Aid to Egypt

Since the ouster of Egyptian pres. Hosni Mubarak in 2011, U.S. aid to Egypt has been in flux. This quarter, as Congress was deliberating 2018 humanitarian and economic aid to Cairo, the Trump admin. took its first step toward establishing its position on the issue. On 8/22, 2 U.S. sources said the Trump admin. had decided to withhold approximately $290 m. in aid because the Egyptian govt. had failed to make adequate progress on democratic reforms ($195 m. was reportedly suspended, while $95.7 m. was cut altogether). The decision was partly a response to Egyptian pres. al-Sisi’s decision to approve a law imposing additional restrictions on NGOs on 5/30/2017, they said.

The decision led to a brief period of tension between Egypt and the U.S. On 8/23, the Egyptian govt. canceled a meeting between Egyptian FM Sameh Shoukry and Kushner, Trump’s senior advisor and son-in-law, who was in Cairo for talks on the Trump peace initiative. “Egypt sees [the aid reduction] as reflecting poor judgment of the strategic relationship that ties the 2 countries over long decades and as adopting a view that lacks an accurate understanding of the importance of supporting Egypt’s stability,” the Foreign Ministry in Cairo stated (8/23). However, Kushner still met with al-Sisi later that day, and Trump personally called al-Sisi the next day to reaffirm “the strength and friendship between Egypt and the U.S.,” according to a statement from al-Sisi’s office.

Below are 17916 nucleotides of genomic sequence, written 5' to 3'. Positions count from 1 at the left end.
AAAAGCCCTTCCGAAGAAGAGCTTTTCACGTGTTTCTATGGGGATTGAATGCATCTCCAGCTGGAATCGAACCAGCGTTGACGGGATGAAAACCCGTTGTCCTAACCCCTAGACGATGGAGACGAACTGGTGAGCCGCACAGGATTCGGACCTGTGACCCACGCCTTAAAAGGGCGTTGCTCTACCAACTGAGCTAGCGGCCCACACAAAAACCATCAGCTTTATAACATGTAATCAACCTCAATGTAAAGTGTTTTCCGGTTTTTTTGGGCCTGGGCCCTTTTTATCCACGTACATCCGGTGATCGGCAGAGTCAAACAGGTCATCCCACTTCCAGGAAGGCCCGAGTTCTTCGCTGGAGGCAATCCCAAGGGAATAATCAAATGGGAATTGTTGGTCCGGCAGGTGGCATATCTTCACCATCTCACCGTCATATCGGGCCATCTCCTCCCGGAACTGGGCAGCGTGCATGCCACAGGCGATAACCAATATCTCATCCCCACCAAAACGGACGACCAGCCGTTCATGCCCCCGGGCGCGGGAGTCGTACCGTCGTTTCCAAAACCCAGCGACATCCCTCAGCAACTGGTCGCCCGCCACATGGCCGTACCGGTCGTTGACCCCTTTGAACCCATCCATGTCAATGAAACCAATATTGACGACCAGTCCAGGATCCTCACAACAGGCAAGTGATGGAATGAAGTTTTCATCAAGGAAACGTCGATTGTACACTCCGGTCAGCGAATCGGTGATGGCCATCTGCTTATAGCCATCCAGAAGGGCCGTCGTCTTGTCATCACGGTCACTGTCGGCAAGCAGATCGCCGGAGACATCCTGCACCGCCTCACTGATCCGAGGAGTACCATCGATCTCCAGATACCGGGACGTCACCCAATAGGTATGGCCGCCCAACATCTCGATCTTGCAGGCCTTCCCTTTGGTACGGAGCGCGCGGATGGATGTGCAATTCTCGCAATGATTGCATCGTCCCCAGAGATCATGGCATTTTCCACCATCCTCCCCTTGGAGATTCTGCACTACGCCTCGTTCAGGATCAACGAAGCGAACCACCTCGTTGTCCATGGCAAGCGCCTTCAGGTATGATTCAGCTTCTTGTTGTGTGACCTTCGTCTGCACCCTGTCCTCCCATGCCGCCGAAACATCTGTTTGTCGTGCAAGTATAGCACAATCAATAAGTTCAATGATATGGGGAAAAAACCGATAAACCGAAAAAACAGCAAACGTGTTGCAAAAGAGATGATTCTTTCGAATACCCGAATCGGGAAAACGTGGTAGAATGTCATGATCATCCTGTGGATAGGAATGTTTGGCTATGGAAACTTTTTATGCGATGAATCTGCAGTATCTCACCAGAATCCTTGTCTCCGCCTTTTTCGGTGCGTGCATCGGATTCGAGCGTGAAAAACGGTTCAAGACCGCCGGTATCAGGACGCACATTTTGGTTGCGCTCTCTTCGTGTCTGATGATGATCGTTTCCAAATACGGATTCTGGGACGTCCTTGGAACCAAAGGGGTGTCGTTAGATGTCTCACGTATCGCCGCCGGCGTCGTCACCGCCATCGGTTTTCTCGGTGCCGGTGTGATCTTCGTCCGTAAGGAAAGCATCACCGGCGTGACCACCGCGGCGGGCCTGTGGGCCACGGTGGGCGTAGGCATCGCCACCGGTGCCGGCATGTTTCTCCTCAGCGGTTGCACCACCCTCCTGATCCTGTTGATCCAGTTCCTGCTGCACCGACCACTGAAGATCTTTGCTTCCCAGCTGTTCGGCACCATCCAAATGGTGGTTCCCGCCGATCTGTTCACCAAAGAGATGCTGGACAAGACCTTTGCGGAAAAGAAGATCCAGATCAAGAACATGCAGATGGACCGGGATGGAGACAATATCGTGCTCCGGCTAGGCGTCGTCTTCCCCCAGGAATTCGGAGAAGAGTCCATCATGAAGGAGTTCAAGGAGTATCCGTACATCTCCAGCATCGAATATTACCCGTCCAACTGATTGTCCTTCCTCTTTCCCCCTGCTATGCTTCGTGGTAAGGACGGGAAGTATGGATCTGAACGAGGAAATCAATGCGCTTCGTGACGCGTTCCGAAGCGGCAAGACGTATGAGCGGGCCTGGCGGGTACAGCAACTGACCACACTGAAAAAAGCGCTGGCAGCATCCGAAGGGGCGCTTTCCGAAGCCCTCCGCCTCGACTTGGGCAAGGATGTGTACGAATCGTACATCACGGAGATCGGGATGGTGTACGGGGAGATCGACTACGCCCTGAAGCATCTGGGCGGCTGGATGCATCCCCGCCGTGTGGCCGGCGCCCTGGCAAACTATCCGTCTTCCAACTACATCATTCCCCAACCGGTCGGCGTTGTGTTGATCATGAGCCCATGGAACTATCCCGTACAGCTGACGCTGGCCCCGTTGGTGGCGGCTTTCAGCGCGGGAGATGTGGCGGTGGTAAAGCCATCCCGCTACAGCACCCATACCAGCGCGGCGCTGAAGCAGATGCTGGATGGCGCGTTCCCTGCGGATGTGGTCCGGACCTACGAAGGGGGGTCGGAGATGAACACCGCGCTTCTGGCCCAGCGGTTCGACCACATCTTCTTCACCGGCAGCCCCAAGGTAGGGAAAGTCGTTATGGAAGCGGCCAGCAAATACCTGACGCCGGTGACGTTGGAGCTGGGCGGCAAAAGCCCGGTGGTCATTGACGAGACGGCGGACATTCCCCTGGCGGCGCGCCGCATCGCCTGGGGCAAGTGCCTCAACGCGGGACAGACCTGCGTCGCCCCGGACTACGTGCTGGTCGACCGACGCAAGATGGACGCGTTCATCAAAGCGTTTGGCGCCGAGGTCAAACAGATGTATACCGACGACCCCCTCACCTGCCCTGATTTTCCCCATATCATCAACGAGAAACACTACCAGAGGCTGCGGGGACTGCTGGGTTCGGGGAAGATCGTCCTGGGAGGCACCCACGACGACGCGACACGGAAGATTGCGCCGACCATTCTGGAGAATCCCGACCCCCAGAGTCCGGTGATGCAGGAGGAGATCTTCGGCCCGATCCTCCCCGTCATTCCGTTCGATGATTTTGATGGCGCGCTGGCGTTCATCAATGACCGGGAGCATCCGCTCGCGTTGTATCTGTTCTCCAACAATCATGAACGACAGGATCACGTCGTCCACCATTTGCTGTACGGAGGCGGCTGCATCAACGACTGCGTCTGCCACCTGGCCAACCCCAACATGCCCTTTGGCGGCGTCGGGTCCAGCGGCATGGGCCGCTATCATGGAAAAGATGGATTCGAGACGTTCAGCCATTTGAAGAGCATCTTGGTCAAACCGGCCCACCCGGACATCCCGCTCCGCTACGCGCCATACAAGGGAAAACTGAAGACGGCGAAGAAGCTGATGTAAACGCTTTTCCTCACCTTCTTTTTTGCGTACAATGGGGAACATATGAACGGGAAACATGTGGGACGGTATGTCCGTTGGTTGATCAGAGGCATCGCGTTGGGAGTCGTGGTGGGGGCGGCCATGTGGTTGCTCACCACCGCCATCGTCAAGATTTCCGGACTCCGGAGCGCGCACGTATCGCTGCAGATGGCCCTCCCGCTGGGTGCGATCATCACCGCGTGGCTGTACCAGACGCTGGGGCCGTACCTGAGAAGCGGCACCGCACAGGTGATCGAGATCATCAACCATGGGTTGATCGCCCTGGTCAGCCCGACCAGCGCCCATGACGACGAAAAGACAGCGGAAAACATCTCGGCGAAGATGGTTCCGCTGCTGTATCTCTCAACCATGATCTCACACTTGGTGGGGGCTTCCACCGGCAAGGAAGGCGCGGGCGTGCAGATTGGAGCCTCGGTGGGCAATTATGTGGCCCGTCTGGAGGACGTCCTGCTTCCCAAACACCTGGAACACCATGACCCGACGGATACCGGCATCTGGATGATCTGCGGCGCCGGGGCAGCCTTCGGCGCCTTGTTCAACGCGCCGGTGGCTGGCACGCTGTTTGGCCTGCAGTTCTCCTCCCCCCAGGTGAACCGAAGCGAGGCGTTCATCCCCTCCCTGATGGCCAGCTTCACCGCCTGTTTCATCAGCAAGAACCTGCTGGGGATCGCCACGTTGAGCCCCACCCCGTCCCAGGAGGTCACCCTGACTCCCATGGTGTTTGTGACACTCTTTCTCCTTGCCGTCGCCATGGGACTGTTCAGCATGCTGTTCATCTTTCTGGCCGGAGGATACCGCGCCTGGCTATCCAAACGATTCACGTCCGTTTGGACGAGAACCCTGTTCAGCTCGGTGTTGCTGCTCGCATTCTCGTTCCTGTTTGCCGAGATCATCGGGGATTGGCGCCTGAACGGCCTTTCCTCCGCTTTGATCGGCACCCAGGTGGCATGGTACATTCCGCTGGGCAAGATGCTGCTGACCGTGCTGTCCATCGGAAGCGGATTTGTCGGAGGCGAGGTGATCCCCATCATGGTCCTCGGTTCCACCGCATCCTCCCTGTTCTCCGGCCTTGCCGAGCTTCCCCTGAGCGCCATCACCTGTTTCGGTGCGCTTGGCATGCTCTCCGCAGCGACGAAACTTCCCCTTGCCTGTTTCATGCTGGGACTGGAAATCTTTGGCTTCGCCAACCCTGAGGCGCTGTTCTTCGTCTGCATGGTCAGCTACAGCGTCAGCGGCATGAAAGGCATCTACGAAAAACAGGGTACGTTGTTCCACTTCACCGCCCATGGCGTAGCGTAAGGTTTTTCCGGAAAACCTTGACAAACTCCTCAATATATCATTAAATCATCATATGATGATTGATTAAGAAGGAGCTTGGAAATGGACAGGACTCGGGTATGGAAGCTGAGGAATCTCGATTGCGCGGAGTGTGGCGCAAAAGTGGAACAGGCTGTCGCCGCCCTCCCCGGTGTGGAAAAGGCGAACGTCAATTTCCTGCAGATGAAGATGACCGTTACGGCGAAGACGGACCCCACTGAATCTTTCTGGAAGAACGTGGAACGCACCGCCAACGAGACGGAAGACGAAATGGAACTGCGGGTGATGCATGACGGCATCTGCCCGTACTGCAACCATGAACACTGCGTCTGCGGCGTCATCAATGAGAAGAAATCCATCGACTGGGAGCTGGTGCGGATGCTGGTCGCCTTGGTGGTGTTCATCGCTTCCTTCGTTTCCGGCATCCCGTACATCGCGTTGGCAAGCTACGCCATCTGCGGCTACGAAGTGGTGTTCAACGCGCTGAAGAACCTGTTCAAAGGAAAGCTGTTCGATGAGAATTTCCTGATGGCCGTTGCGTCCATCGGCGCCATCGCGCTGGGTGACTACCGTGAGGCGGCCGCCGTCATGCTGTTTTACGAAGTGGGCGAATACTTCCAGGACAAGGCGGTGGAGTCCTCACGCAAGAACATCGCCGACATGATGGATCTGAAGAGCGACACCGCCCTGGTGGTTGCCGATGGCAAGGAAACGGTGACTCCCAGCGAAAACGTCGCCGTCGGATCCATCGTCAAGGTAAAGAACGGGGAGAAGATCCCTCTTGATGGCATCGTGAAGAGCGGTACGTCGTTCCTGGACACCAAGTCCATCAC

The next mo., the tension was all but gone. On the sidelines of the UNGA in New York, Trump had a friendly meeting with al-Sisi on 9/20 and said he would “consider” unfreezing the $195 m. At the same time, a White House official said (9/20) that $20 m. of withheld payment to Egypt was redirected to the PA for wastewater projects.